In Washington, D.C., my assistant (seeking tickets for himself and some friends) learned of a man who had bought out a 350-seat theater in advance, and who was worried that he might not be able to sell all those tickets. My assistant called to order the tickets he wanted, and then was told that there were already nearly 1,000 requests for those tickets. So the original purchaser bought out another theater for the opening, and was now seeking a third.
In some ways, nonetheless, 2004 may be one of the worst possible years for a film of the Passion to appear. A very ugly anti-Semitism has been erupting like multiple boils at many places on the planet at once. Anti-Semitic passion and ugly violence have been appearing in old Europe at a pitch hardly seen since before World War II. Arab media have been spreading teachings of hate and hostility, directed not only at the Jewish nation, but also at times toward the Jewish religion. Anyone who remembers from the annals of the last four centuries the evils that sometimes erupted after "Passion Plays" in Germany, Poland, and elsewhere can scarcely maintain a high comfort level as the movie opens.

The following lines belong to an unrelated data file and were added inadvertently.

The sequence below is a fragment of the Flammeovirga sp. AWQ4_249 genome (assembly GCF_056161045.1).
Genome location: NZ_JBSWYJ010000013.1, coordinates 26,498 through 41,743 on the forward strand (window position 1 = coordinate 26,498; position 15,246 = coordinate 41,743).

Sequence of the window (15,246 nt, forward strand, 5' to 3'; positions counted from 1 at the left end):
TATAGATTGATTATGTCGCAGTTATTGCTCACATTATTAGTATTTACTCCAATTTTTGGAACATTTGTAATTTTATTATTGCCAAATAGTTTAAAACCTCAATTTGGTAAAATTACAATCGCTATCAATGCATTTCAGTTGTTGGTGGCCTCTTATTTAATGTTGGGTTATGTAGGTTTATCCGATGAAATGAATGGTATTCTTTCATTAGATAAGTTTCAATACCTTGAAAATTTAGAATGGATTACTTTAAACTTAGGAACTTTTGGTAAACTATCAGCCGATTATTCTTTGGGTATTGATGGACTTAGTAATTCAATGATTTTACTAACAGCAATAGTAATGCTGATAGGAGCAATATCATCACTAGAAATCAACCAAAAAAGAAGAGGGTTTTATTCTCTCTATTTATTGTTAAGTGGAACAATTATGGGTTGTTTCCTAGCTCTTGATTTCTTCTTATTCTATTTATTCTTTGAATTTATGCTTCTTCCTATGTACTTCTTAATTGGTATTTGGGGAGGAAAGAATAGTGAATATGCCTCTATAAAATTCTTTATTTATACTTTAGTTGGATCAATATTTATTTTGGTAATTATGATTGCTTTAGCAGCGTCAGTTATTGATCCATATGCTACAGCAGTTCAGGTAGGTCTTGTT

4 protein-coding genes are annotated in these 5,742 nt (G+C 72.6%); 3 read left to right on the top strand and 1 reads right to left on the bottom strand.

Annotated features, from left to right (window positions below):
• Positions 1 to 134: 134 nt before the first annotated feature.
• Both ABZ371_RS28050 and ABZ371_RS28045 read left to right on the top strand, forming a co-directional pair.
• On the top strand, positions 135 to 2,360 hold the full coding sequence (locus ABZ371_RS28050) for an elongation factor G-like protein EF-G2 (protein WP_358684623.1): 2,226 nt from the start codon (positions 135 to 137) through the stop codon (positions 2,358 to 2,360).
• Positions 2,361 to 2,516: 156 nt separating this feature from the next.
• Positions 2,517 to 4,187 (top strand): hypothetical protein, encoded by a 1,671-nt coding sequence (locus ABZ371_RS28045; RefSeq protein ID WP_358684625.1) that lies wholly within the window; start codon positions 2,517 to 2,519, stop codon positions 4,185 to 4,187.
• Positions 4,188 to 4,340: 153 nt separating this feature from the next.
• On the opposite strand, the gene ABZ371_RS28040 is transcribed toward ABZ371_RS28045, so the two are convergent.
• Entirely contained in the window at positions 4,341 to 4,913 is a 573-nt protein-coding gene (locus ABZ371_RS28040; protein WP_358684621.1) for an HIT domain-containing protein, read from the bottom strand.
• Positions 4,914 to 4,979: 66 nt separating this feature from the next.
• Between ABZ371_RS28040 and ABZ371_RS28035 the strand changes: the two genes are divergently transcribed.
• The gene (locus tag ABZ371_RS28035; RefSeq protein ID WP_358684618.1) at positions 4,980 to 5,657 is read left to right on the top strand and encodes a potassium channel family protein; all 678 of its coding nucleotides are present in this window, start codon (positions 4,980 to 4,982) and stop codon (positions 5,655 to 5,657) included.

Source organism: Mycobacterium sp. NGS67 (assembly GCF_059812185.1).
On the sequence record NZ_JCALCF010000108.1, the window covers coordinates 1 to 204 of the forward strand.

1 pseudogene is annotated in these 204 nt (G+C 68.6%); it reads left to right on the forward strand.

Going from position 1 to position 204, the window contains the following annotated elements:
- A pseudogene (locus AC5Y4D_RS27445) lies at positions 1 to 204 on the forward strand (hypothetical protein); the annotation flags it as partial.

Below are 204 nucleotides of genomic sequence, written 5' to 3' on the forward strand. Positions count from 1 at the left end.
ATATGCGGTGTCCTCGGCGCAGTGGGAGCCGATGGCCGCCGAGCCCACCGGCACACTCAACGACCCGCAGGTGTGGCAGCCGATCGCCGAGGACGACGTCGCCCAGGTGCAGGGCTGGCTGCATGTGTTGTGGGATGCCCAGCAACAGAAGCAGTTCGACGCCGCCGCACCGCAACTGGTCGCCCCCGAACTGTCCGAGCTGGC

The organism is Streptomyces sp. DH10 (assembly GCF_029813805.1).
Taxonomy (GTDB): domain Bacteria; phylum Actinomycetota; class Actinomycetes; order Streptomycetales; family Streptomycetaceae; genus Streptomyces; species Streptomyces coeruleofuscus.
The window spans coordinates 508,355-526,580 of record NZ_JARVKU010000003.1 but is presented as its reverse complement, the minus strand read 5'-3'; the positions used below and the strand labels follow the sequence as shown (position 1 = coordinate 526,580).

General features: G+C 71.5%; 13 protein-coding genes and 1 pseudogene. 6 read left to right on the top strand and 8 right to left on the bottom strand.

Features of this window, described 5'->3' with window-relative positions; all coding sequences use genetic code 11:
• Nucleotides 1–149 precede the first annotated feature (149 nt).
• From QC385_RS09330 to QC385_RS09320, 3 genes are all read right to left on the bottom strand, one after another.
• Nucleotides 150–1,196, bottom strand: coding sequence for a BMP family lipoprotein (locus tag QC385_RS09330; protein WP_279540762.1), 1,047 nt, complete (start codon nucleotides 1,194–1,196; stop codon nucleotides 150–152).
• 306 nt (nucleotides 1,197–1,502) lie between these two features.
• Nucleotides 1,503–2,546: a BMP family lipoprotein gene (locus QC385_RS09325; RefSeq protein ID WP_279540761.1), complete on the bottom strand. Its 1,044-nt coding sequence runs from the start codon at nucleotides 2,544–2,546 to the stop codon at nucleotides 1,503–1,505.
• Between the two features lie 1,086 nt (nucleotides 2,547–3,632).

BROTHERLY OUTREACHStill, as one of those few thousands of Americans who have been privileged to attend an advance screening of one of the various rough cuts of the Gibson film in its progress toward completion during the last seven months, I can testify that, for serious Christians at least, the film occasions an overpowering religious experience of quiet, peace, and brotherly outreach. For this Lord for whom we have such tender love, and to whom our lives and deaths are committed, and Who internally unites all of us since He first appeared, and down all the ages until He will come again in judgment, appears here before our eyes on the large screen undergoing almost unendurable lashings, and falls, and mockery, and finally a suffocating death, at the hands of the rough, joking Roman soldiers. He dies with the love and forgiveness he preached from the beginning.